Attention Deficit/Hyperactivity Disorder (ADHD) is a disorder that is characterized by inattention, hyperactivity, and/or impulsivity.

Often, certain kinds of medications called stimulants are used to treat ADHD. These medicines are designed to help people with ADHD focus better and to be less distracted.

Stimulant medications, like amphetamines and methylphenidate, have a calming effect on people because they increase the level of dopamine and norepinephrine in the brain. Other non-stimulant medications are also used for ADHD and work to treat ADHD by acting on other receptors in the brain.

All ADHD medications require a prescription for use. It’s important to remember that sharing ADHD medication with someone else can cause the person harm. Prescribers evaluate a person’s current medical history and past medical conditions before they prescribe a medication.

Examples of ADHD Medications:

Stimulants  Non-Stimulants  
Generic Names Brand Names Generic Names Brand Names
Amphetamine Salts Adderall®  Atomoxetine  Strattera®
Dexmethylphenidate Focalin®  Clonidine  Catapres®
Lisdexamphetamine Vyvanse®  Guanfacine  Intuniv®
Methylphenidate Concerta®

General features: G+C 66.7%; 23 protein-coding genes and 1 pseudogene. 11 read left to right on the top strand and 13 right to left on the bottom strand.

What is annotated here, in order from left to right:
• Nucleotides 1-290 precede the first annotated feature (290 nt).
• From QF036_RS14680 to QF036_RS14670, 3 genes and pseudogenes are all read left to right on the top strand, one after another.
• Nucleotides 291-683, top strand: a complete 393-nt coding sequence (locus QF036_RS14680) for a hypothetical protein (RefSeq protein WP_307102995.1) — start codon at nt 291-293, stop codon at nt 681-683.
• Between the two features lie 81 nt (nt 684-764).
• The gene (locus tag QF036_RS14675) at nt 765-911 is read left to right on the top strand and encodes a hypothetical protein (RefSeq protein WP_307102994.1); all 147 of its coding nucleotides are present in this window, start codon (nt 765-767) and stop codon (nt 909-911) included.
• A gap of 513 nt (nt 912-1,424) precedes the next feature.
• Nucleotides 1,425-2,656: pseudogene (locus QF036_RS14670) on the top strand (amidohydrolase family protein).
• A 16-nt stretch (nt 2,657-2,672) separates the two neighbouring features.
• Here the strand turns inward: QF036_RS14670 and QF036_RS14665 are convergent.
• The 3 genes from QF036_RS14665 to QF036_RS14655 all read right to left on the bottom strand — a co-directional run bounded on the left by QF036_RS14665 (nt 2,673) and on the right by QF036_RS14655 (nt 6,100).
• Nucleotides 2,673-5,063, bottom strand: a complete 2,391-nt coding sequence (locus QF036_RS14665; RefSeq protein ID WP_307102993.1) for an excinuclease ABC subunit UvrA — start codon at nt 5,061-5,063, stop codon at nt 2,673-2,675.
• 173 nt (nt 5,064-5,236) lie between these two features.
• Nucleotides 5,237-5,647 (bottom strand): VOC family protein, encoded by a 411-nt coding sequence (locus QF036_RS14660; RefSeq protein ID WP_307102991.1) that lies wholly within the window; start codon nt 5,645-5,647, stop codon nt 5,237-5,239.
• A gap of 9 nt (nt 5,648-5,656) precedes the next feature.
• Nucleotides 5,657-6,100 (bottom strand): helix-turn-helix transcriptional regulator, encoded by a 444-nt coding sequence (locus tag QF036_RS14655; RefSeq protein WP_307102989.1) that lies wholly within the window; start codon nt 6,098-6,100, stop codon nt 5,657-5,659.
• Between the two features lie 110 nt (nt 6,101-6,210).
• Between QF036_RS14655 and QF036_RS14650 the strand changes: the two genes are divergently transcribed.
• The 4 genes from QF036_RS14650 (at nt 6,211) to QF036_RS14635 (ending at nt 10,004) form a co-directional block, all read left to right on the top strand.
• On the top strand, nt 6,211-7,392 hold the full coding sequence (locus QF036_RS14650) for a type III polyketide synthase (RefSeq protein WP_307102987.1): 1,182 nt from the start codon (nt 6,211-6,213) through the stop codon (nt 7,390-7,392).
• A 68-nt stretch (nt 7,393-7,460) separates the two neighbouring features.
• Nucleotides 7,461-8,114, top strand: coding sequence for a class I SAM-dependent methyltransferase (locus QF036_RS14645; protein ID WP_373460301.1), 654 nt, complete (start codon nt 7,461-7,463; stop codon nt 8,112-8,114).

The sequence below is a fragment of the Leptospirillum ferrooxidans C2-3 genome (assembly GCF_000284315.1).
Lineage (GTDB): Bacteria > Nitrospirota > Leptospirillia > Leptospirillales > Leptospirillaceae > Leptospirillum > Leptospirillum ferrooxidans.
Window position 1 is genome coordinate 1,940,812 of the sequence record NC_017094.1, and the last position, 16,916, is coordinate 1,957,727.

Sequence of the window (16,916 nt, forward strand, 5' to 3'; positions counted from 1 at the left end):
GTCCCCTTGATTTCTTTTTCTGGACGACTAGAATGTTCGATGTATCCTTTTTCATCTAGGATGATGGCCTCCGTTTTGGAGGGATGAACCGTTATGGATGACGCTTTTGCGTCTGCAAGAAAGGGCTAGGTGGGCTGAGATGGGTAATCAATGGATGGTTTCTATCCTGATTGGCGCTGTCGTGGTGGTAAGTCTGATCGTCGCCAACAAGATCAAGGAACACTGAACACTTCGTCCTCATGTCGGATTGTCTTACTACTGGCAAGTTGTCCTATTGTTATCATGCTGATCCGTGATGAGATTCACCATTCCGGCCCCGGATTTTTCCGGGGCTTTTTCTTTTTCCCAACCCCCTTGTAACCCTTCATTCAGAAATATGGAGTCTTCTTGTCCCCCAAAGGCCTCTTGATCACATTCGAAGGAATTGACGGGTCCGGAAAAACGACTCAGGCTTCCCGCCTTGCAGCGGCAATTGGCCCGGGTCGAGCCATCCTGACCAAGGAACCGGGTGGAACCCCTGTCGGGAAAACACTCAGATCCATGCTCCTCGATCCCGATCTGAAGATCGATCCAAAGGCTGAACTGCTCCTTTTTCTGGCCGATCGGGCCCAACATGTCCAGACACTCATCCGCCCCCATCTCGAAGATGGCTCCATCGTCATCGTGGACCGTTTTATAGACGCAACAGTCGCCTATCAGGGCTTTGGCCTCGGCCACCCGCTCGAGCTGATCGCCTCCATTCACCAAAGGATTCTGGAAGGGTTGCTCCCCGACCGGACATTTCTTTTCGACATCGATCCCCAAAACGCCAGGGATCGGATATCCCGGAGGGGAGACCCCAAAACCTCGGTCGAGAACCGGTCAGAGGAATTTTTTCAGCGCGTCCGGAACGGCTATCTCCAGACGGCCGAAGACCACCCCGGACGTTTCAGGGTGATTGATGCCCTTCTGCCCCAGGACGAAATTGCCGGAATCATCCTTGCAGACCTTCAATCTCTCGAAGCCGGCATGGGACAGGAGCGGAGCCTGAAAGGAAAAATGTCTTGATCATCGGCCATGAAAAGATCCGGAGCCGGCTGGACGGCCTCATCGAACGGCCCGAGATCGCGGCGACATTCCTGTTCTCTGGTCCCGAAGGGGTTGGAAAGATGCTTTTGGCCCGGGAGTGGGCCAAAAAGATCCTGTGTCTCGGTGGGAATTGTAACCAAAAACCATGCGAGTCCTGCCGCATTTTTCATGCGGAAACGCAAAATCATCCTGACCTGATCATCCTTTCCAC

What can happen when these medications are taken inappropriately?

Taking more of these medications than directed can have several negative consequences, including:

  • agitation
  • hallucinations
  • excessive sleepiness
  • seizures
  • life-threatening changes in blood pressure and heart rate
  • addiction
  • death

How can misuse of ADHD medications be prevented?

If you’re taking a medication for ADHD, these steps can help prevent a medication poisoning:

  • Always follow the dosing directions prescribed by your doctor.
  • Don’t share your medication with others. Some drug interactions can be life threatening.
  • Make sure all medications are out of the reach of all of the children living in or visiting your home.
  • Be very careful with the scheduled dosing administration to minors in the mornings, especially if there are two caregivers involved.

Call Carolinas Poison Center, your doctor, or your pharmacy if you have questions about ADHD medications or possible drug interactions with other medications. You don’t have to wait for a problem to arise before calling Carolinas Poison Center. You can call with questions, too.

What should you do if you or someone you know has taken ADHD medications incorrectly?

If the person is not breathing or not responsive, call 911 immediately. Otherwise, you can call Carolinas Poison Center at 1-800-222-1222 for medication assistance from our specially trained nurses and pharmacists 24 hours a day.

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